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Rothwell Intersection Upgrade

Key facts

  • The $37.5 million Rothwell Intersection Upgrade was delivered by the Queensland Government (contributing $22.6 million) with joint funding from the Australian Government ($11.7 million) and Moreton Bay Regional Council ($3.2 million).
  • Deception Bay Road and Anzac Avenue are major urban arterial roads with over 50,000 vehicles travelling through the intersection daily.
  • New dedicated on-road bicycle lanes and off-road shared pathways have been provided throughout the intersection.
The upgraded Rothwell intersection

The Rothwell Intersection Upgrade project involved the upgrading of the existing Rothwell roundabout to a signalised intersection, significantly improving connectivity and safety for active transport users.

The project involved the construction of a new multi-lane intersection that provides a safe and efficient link between Anzac Avenue and Deception Bay Road. The intersection upgrade also improved access to the new Rothwell Station precinct, which is one of six stations on the Moreton Bay Rail.

The project commenced in July 2016 and was completed in November 2017.

The old Rothwell roundabout

The Cycling Infrastructure Policy requires transport projects situated on the Principal Cycle Network to provide active transport facilities during planning, design and construction. The Rothwell Intersection is situated on the South East Queensland Principal Cycle Network. 

The old Rothwell roundabout had no provision for bicycle riders and pedestrians despite being at the intersection of major urban arterial roads. As part of the upgrade project, both dedicated on-road and off-road shared pathways were designed and delivered as part of the project.  The cycling infrastructure delivered provides a new link between the northern end of the Moreton Bay cycleway from Deception Bay to the southern end towards Mango Hill.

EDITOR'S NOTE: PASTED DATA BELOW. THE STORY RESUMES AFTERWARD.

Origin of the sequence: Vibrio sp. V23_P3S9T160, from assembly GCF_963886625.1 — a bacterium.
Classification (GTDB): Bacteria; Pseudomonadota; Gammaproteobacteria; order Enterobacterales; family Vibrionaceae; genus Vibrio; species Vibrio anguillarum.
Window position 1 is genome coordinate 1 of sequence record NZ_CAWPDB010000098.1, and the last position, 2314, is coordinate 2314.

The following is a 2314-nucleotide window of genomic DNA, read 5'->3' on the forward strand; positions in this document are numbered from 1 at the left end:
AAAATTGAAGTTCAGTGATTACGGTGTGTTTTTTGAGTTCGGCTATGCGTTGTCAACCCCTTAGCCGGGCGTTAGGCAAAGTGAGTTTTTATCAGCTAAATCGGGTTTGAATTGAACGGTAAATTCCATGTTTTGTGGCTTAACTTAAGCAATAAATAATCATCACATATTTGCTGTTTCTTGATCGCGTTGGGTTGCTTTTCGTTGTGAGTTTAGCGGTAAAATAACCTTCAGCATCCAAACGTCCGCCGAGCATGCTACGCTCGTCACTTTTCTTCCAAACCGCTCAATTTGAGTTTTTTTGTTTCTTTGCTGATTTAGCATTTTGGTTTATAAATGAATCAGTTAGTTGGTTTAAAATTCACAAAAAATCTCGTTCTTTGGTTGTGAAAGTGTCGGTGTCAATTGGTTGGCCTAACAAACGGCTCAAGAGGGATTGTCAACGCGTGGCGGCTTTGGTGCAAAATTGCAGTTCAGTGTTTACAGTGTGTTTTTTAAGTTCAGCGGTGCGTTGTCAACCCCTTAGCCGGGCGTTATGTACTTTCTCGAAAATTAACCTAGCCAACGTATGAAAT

Innovative design

The intersection upgrade was designed to cater for on-road and off-road bicycle riding, and gives riders the option to choose whichever they are comfortable with. The design is innovative in how it allows for multiple bicycle rider and pedestrian travel routes without reducing the capacity of the intersection for motor vehicles.

A raised crossing was installed on the slip lane turning left into McGahey Street. The raised crossing provides motorists with better visibility and encourages reduced vehicle speeds, making it safer for pedestrians and bicycle riders when crossing.

Raised crossing at McGahey St slip lane

Community engagement

Signalised bicycle crossing

Feedback was sought from the local community and used by the Queensland Government, Moreton Bay Regional Council and the Federal Government to refine the design so that it would meet the needs of the region. In response to feedback, signalised intersections were incorporated to facilitate safe road crossings.

Watch some project drone footage of the completed Rothwell Intersection upgrade below.

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For more information, please contact the Cycling and Programs team by emailing Cycling_Infrastructure_Program@tmr.qld.gov.au.

 
 
Last updated
20 October 2020